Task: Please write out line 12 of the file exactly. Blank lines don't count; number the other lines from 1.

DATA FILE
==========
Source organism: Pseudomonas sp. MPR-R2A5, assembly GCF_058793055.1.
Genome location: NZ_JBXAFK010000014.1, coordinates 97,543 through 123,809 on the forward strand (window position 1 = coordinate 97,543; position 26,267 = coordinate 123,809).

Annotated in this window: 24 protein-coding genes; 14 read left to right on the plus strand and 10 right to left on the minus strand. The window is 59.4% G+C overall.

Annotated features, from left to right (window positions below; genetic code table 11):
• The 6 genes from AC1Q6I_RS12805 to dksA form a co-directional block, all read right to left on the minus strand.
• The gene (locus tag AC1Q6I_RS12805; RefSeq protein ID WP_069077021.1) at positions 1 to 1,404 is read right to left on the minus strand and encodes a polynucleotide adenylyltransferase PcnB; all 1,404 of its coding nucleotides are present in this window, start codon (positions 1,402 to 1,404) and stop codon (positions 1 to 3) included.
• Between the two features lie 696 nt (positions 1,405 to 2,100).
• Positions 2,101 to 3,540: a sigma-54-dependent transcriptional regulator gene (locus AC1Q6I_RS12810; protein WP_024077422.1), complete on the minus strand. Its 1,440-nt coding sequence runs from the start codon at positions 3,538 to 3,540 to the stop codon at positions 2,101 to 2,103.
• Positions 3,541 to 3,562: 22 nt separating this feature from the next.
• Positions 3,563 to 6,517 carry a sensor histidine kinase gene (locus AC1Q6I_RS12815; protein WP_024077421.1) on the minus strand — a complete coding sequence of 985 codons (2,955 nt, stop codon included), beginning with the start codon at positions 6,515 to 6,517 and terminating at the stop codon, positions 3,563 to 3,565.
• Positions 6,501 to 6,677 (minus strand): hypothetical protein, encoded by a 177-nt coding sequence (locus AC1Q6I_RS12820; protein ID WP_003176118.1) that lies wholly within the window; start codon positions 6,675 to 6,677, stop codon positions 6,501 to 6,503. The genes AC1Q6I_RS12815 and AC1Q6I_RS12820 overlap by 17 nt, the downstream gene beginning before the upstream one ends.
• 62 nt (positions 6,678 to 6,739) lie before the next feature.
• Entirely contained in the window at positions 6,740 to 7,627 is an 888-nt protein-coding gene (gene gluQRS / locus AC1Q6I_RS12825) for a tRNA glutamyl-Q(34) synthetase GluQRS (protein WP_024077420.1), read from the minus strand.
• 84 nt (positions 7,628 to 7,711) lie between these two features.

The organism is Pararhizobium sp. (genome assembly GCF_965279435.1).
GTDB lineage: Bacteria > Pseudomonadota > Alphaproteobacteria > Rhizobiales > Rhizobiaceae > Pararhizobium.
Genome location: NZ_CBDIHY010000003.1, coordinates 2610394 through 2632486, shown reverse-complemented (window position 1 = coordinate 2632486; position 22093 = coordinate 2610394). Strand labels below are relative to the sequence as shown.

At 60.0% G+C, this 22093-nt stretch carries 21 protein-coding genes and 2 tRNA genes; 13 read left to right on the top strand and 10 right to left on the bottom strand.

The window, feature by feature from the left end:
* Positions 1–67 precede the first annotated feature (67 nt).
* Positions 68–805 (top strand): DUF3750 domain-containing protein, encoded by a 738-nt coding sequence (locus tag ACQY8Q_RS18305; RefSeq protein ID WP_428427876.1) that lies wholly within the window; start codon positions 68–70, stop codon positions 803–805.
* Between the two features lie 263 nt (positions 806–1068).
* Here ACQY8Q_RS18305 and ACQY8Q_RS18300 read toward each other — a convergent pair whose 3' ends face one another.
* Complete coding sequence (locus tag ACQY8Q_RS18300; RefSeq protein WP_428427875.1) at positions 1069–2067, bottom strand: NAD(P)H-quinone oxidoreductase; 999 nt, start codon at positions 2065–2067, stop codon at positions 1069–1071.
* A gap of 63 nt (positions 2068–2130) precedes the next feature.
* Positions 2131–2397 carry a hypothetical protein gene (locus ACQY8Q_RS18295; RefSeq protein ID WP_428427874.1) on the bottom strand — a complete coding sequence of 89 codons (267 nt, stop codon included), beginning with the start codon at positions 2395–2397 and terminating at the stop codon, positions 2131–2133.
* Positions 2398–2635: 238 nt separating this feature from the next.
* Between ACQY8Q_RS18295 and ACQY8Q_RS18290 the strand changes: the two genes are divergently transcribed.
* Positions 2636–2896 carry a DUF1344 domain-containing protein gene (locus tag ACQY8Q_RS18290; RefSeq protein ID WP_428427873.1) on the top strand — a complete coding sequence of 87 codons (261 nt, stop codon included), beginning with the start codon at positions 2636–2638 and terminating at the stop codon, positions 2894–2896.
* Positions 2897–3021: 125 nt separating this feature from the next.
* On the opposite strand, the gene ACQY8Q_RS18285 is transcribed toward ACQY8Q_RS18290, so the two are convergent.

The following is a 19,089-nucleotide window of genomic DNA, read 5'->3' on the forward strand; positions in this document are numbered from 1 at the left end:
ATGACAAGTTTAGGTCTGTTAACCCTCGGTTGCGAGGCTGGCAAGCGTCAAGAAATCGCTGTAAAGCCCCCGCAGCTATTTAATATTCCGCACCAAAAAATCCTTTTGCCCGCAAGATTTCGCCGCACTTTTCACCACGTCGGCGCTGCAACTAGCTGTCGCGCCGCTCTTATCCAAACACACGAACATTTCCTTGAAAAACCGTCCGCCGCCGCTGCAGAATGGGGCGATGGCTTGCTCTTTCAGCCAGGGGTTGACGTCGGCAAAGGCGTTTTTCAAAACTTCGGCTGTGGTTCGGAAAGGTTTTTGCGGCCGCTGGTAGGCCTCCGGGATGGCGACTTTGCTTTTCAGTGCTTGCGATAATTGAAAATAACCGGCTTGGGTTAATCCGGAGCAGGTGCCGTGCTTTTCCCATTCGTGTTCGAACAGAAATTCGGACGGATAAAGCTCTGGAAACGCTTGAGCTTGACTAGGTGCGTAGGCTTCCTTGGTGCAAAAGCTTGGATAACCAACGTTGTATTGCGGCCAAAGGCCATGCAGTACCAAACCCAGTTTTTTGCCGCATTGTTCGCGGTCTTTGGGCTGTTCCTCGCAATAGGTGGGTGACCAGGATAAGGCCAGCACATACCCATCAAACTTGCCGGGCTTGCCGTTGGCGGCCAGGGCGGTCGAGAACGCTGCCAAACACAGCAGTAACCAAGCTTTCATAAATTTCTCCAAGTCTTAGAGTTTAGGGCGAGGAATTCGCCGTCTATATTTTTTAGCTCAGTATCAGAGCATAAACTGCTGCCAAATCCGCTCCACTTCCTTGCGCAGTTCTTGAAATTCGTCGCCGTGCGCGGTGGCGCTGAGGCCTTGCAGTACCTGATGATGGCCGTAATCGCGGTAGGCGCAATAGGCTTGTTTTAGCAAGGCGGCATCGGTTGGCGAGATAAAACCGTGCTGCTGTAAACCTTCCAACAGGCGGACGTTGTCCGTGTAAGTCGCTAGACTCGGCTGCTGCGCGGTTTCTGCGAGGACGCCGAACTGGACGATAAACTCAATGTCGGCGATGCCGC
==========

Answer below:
• 62 nt (positions 6,678 to 6,739) lie before the next feature.